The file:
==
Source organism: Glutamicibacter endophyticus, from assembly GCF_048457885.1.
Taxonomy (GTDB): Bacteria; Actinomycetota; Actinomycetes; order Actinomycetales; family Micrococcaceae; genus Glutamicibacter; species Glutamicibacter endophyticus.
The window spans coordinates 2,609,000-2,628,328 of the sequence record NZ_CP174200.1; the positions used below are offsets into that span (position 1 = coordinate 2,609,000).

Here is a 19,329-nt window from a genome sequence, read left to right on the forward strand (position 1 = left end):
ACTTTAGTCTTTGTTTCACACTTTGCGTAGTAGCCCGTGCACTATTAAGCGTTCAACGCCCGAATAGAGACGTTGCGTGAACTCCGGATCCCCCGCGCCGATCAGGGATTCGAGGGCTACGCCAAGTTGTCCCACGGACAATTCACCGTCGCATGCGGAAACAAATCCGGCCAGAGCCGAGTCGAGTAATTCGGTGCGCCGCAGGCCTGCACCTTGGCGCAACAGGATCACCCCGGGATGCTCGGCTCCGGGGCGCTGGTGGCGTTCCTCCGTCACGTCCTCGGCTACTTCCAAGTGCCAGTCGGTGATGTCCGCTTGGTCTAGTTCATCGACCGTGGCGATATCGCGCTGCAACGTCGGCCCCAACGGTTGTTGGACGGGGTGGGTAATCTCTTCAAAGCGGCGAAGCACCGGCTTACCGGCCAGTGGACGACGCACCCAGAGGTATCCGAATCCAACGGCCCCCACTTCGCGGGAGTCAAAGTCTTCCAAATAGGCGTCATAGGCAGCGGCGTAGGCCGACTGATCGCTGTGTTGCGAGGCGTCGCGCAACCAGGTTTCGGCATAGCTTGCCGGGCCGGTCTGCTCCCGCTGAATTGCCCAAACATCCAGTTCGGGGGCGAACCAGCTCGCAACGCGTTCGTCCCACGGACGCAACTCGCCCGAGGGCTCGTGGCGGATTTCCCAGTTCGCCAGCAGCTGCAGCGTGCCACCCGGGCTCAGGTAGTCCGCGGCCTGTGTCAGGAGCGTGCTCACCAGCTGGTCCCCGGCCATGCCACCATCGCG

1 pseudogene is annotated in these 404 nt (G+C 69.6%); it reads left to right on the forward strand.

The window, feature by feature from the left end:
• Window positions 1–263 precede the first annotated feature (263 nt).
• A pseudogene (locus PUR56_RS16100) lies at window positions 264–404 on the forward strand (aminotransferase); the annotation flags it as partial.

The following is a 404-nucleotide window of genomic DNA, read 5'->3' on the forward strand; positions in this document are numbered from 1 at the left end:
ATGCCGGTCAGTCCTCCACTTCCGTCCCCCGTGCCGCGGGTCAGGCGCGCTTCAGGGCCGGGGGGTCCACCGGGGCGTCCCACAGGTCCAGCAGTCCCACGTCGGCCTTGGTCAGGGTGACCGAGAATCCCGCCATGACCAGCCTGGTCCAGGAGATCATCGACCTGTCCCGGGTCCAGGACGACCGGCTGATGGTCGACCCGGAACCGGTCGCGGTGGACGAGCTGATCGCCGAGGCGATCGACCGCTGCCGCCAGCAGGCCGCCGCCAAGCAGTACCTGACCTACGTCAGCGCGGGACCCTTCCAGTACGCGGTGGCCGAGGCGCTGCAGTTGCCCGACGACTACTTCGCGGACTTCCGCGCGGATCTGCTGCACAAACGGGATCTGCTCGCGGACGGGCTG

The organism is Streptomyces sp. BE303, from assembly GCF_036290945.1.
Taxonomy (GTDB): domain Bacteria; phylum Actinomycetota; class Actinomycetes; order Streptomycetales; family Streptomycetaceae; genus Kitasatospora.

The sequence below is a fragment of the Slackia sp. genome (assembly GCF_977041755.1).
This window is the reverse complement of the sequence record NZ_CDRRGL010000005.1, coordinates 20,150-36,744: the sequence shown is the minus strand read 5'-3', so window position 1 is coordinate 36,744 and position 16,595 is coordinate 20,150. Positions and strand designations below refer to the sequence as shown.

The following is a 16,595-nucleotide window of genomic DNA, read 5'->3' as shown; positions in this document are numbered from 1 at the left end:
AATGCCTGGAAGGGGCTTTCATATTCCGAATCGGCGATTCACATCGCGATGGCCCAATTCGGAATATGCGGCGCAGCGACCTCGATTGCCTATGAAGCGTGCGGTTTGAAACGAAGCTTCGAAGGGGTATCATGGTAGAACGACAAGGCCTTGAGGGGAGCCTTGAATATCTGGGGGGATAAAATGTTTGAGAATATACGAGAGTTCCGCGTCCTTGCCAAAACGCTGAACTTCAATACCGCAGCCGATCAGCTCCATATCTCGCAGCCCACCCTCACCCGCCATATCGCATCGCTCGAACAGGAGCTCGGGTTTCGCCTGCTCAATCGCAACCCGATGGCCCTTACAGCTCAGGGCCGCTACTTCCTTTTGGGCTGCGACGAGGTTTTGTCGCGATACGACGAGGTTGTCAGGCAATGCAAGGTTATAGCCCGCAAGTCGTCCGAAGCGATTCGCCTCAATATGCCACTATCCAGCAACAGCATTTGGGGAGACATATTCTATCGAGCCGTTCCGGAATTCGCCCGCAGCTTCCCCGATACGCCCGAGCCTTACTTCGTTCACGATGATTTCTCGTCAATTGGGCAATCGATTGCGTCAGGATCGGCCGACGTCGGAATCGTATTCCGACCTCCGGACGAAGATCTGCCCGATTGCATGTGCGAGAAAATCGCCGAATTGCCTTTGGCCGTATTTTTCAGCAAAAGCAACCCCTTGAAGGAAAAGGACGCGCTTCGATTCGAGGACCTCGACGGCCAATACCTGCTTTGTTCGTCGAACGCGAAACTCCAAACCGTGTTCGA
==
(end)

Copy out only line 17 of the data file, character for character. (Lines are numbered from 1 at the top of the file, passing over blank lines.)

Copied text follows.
AATGCCTGGAAGGGGCTTTCATATTCCGAATCGGCGATTCACATCGCGATGGCCCAATTCGGAATATGCGGCGCAGCGACCTCGATTGCCTATGAAGCGTGCGGTTTGAAACGAAGCTTCGAAGGGGTATCATGGTAGAACGACAAGGCCTTGAGGGGAGCCTTGAATATCTGGGGGGATAAAATGTTTGAGAATATACGAGAGTTCCGCGTCCTTGCCAAAACGCTGAACTTCAATACCGCAGCCGATCAGCTCCATATCTCGCAGCCCACCCTCACCCGCCATATCGCATCGCTCGAACAGGAGCTCGGGTTTCGCCTGCTCAATCGCAACCCGATGGCCCTTACAGCTCAGGGCCGCTACTTCCTTTTGGGCTGCGACGAGGTTTTGTCGCGATACGACGAGGTTGTCAGGCAATGCAAGGTTATAGCCCGCAAGTCGTCCGAAGCGATTCGCCTCAATATGCCACTATCCAGCAACAGCATTTGGGGAGACATATTCTATCGAGCCGTTCCGGAATTCGCCCGCAGCTTCCCCGATACGCCCGAGCCTTACTTCGTTCACGATGATTTCTCGTCAATTGGGCAATCGATTGCGTCAGGATCGGCCGACGTCGGAATCGTATTCCGACCTCCGGACGAAGATCTGCCCGATTGCATGTGCGAGAAAATCGCCGAATTGCCTTTGGCCGTATTTTTCAGCAAAAGCAACCCCTTGAAGGAAAAGGACGCGCTTCGATTCGAGGACCTCGACGGCCAATACCTGCTTTGTTCGTCGAACGCGAAACTCCAAACCGTGTTCGA